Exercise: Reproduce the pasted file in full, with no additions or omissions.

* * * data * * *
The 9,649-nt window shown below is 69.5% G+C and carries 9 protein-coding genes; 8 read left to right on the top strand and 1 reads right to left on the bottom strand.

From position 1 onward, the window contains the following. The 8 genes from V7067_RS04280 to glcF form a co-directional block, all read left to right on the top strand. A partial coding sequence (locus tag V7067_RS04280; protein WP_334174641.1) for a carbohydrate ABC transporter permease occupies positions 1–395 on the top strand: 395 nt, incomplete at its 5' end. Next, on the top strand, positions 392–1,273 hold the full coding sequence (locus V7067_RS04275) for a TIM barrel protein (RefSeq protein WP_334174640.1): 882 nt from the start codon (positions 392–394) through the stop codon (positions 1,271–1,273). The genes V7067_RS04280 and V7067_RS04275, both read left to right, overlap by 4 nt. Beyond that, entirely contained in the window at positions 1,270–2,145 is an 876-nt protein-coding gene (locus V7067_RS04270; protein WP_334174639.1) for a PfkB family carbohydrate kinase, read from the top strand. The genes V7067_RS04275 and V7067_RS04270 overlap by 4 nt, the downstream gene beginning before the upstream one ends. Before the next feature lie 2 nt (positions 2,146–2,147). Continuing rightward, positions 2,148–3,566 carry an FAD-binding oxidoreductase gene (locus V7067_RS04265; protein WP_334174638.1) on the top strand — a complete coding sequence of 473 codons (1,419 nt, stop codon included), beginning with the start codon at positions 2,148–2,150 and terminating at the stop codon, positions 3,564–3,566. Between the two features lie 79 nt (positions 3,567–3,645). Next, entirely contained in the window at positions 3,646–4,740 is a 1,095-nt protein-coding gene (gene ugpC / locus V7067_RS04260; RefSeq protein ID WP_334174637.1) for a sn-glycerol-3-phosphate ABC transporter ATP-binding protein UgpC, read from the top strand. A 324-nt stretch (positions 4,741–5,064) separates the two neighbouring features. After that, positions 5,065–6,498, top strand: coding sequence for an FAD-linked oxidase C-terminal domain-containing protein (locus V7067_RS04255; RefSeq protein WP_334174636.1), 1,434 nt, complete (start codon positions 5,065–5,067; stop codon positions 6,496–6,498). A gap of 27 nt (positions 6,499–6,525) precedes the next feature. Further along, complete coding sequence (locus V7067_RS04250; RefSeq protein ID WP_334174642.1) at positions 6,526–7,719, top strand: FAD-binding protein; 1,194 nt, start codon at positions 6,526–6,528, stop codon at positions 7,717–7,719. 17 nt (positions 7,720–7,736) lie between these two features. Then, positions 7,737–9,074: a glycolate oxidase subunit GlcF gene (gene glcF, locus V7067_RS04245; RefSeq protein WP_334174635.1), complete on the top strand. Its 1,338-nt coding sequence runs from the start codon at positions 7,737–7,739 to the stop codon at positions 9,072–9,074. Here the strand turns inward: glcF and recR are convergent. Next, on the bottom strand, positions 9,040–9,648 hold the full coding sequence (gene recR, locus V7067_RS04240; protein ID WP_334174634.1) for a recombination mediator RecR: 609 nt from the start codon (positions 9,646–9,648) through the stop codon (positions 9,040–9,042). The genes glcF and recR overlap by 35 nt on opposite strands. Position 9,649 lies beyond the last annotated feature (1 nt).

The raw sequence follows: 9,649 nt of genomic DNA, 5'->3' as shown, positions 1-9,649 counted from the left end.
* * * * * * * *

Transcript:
The 9,649-nt window shown below is 69.5% G+C and carries 9 protein-coding genes; 8 read left to right on the top strand and 1 reads right to left on the bottom strand.

From position 1 onward, the window contains the following. The 8 genes from V7067_RS04280 to glcF form a co-directional block, all read left to right on the top strand. A partial coding sequence (locus tag V7067_RS04280; protein WP_334174641.1) for a carbohydrate ABC transporter permease occupies positions 1–395 on the top strand: 395 nt, incomplete at its 5' end. Next, on the top strand, positions 392–1,273 hold the full coding sequence (locus V7067_RS04275) for a TIM barrel protein (RefSeq protein WP_334174640.1): 882 nt from the start codon (positions 392–394) through the stop codon (positions 1,271–1,273). The genes V7067_RS04280 and V7067_RS04275, both read left to right, overlap by 4 nt. Beyond that, entirely contained in the window at positions 1,270–2,145 is an 876-nt protein-coding gene (locus V7067_RS04270; protein WP_334174639.1) for a PfkB family carbohydrate kinase, read from the top strand. The genes V7067_RS04275 and V7067_RS04270 overlap by 4 nt, the downstream gene beginning before the upstream one ends. Before the next feature lie 2 nt (positions 2,146–2,147). Continuing rightward, positions 2,148–3,566 carry an FAD-binding oxidoreductase gene (locus V7067_RS04265; protein WP_334174638.1) on the top strand — a complete coding sequence of 473 codons (1,419 nt, stop codon included), beginning with the start codon at positions 2,148–2,150 and terminating at the stop codon, positions 3,564–3,566. Between the two features lie 79 nt (positions 3,567–3,645). Next, entirely contained in the window at positions 3,646–4,740 is a 1,095-nt protein-coding gene (gene ugpC / locus V7067_RS04260; RefSeq protein ID WP_334174637.1) for a sn-glycerol-3-phosphate ABC transporter ATP-binding protein UgpC, read from the top strand. A 324-nt stretch (positions 4,741–5,064) separates the two neighbouring features. After that, positions 5,065–6,498, top strand: coding sequence for an FAD-linked oxidase C-terminal domain-containing protein (locus V7067_RS04255; RefSeq protein WP_334174636.1), 1,434 nt, complete (start codon positions 5,065–5,067; stop codon positions 6,496–6,498). A gap of 27 nt (positions 6,499–6,525) precedes the next feature. Further along, complete coding sequence (locus V7067_RS04250; RefSeq protein ID WP_334174642.1) at positions 6,526–7,719, top strand: FAD-binding protein; 1,194 nt, start codon at positions 6,526–6,528, stop codon at positions 7,717–7,719. 17 nt (positions 7,720–7,736) lie between these two features. Then, positions 7,737–9,074: a glycolate oxidase subunit GlcF gene (gene glcF, locus V7067_RS04245; RefSeq protein WP_334174635.1), complete on the top strand. Its 1,338-nt coding sequence runs from the start codon at positions 7,737–7,739 to the stop codon at positions 9,072–9,074. Here the strand turns inward: glcF and recR are convergent. Next, on the bottom strand, positions 9,040–9,648 hold the full coding sequence (gene recR, locus V7067_RS04240; protein ID WP_334174634.1) for a recombination mediator RecR: 609 nt from the start codon (positions 9,646–9,648) through the stop codon (positions 9,040–9,042). The genes glcF and recR overlap by 35 nt on opposite strands. Position 9,649 lies beyond the last annotated feature (1 nt).

The raw sequence follows: 9,649 nt of genomic DNA, 5'->3' as shown, positions 1-9,649 counted from the left end.